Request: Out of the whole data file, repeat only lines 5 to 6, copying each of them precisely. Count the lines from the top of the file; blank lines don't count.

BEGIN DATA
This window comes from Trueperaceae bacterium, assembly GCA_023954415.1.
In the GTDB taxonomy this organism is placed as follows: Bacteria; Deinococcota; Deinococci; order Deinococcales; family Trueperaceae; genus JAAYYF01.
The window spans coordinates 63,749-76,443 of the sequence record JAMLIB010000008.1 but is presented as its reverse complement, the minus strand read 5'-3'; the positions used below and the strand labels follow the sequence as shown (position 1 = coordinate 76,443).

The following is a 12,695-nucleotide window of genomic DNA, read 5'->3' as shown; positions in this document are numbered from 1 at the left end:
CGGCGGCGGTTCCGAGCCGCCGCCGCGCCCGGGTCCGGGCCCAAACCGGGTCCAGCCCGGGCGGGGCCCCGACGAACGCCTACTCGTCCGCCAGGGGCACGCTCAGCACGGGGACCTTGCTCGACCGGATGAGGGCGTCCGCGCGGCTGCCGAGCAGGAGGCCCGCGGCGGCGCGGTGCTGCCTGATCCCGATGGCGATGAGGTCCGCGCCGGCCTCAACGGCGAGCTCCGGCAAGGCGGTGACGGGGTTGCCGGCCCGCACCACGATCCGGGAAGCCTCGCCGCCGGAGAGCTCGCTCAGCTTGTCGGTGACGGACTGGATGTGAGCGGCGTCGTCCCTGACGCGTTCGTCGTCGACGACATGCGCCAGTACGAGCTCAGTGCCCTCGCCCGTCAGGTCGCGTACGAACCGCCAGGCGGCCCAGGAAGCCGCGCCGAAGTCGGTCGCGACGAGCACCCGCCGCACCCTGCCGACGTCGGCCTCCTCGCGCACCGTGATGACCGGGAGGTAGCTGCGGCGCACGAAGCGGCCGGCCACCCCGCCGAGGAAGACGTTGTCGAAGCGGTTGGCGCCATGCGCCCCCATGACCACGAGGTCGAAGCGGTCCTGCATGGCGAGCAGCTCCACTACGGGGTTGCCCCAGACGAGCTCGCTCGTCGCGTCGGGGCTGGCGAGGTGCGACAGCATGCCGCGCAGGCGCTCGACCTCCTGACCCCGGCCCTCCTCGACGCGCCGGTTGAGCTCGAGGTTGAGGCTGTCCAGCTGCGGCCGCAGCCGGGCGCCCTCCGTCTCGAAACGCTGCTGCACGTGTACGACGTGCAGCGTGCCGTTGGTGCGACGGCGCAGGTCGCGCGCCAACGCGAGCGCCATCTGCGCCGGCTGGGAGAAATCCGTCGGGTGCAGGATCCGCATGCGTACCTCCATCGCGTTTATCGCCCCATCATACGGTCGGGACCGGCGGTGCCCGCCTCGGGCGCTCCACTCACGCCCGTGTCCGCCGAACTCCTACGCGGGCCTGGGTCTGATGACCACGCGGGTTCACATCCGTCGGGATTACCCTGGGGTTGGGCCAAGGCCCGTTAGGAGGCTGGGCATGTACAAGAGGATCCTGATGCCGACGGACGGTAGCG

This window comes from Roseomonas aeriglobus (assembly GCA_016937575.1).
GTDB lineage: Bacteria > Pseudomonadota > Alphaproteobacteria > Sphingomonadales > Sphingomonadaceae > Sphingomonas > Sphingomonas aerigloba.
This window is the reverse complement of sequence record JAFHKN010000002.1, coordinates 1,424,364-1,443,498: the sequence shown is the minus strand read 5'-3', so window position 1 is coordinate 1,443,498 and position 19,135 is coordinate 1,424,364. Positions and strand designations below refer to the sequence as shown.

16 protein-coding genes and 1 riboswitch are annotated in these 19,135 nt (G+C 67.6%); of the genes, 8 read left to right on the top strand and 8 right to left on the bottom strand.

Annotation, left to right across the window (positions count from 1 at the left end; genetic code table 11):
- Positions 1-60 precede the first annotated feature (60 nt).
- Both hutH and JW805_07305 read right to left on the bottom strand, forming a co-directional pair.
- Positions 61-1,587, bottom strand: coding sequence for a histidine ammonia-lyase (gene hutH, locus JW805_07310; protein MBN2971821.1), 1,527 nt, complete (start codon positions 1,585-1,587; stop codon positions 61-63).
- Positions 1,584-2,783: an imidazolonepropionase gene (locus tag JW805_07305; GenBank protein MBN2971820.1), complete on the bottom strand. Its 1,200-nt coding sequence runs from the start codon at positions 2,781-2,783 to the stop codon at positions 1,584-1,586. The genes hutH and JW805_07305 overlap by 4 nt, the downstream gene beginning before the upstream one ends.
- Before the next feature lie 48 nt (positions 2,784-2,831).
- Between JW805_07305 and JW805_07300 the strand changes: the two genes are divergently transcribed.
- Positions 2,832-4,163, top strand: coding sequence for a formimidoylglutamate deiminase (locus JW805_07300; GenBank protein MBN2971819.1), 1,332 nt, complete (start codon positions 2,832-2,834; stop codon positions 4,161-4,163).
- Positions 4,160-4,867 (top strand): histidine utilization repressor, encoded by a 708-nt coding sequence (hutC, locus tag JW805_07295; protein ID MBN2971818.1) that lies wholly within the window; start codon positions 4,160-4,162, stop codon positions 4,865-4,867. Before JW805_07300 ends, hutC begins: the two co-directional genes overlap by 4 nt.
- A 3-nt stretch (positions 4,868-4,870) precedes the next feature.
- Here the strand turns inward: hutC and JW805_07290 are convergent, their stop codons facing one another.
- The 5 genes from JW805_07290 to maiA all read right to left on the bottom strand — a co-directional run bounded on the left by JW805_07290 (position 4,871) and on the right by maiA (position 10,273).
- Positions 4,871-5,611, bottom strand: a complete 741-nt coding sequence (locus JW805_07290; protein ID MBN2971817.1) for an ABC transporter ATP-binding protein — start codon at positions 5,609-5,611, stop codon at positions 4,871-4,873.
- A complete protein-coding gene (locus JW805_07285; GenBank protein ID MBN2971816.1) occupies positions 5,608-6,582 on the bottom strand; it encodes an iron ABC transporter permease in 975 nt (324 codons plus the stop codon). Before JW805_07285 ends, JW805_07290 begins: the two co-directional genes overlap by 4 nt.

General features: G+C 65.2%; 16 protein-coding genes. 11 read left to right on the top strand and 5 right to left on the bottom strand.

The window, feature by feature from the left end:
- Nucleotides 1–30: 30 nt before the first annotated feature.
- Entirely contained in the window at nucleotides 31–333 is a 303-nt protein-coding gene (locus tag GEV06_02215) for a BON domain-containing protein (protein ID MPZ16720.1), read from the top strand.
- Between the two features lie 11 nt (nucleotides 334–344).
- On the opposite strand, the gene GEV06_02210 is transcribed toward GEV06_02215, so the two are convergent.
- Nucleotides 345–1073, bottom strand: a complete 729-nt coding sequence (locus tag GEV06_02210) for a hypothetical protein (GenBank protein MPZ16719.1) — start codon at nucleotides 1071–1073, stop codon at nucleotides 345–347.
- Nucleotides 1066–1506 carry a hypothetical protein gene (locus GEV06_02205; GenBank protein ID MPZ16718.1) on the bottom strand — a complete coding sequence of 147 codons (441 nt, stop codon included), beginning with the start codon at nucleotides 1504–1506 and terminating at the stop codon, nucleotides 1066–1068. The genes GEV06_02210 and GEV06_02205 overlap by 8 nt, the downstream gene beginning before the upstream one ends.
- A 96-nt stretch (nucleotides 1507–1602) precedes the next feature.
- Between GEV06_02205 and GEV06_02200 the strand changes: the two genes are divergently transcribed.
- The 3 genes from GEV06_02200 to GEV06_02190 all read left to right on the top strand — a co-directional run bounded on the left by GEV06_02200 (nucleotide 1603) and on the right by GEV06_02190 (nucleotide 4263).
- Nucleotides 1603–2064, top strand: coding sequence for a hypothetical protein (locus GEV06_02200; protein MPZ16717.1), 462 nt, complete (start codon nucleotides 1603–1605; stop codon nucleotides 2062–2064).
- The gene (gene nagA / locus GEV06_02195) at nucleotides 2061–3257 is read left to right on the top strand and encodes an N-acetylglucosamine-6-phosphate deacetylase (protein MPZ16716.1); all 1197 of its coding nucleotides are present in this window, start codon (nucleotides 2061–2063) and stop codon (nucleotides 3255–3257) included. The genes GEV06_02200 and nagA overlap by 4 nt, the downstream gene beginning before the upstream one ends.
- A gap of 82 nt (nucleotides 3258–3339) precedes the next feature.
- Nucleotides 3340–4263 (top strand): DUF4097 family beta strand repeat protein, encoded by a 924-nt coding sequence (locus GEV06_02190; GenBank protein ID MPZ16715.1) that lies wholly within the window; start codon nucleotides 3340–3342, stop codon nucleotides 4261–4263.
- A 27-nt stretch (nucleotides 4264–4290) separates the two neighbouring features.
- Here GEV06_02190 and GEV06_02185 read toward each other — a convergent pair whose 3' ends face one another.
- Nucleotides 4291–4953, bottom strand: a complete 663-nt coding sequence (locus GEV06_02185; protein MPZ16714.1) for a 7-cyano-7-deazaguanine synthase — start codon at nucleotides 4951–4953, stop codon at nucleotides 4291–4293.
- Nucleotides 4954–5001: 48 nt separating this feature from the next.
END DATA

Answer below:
CGGCGGCGGTTCCGAGCCGCCGCCGCGCCCGGGTCCGGGCCCAAACCGGGTCCAGCCCGGGCGGGGCCCCGACGAACGCCTACTCGTCCGCCAGGGGCACGCTCAGCACGGGGACCTTGCTCGACCGGATGAGGGCGTCCGCGCGGCTGCCGAGCAGGAGGCCCGCGGCGGCGCGGTGCTGCCTGATCCCGATGGCGATGAGGTCCGCGCCGGCCTCAACGGCGAGCTCCGGCAAGGCGGTGACGGGGTTGCCGGCCCGCACCACGATCCGGGAAGCCTCGCCGCCGGAGAGCTCGCTCAGCTTGTCGGTGACGGACTGGATGTGAGCGGCGTCGTCCCTGACGCGTTCGTCGTCGACGACATGCGCCAGTACGAGCTCAGTGCCCTCGCCCGTCAGGTCGCGTACGAACCGCCAGGCGGCCCAGGAAGCCGCGCCGAAGTCGGTCGCGACGAGCACCCGCCGCACCCTGCCGACGTCGGCCTCCTCGCGCACCGTGATGACCGGGAGGTAGCTGCGGCGCACGAAGCGGCCGGCCACCCCGCCGAGGAAGACGTTGTCGAAGCGGTTGGCGCCATGCGCCCCCATGACCACGAGGTCGAAGCGGTCCTGCATGGCGAGCAGCTCCACTACGGGGTTGCCCCAGACGAGCTCGCTCGTCGCGTCGGGGCTGGCGAGGTGCGACAGCATGCCGCGCAGGCGCTCGACCTCCTGACCCCGGCCCTCCTCGACGCGCCGGTTGAGCTCGAGGTTGAGGCTGTCCAGCTGCGGCCGCAGCCGGGCGCCCTCCGTCTCGAAACGCTGCTGCACGTGTACGACGTGCAGCGTGCCGTTGGTGCGACGGCGCAGGTCGCGCGCCAACGCGAGCGCCATCTGCGCCGGCTGGGAGAAATCCGTCGGGTGCAGGATCCGCATGCGTACCTCCATCGCGTTTATCGCCCCATCATACGGTCGGGACCGGCGGTGCCCGCCTCGGGCGCTCCACTCACGCCCGTGTCCGCCGAACTCCTACGCGGGCCTGGGTCTGATGACCACGCGGGTTCACATCCGTCGGGATTACCCTGGGGTTGGGCCAAGGCCCGTTAGGAGGCTGGGCATGTACAAGAGGATCCTGATGCCGACGGACGGTAGCG

This window comes from Roseomonas aeriglobus (assembly GCA_016937575.1).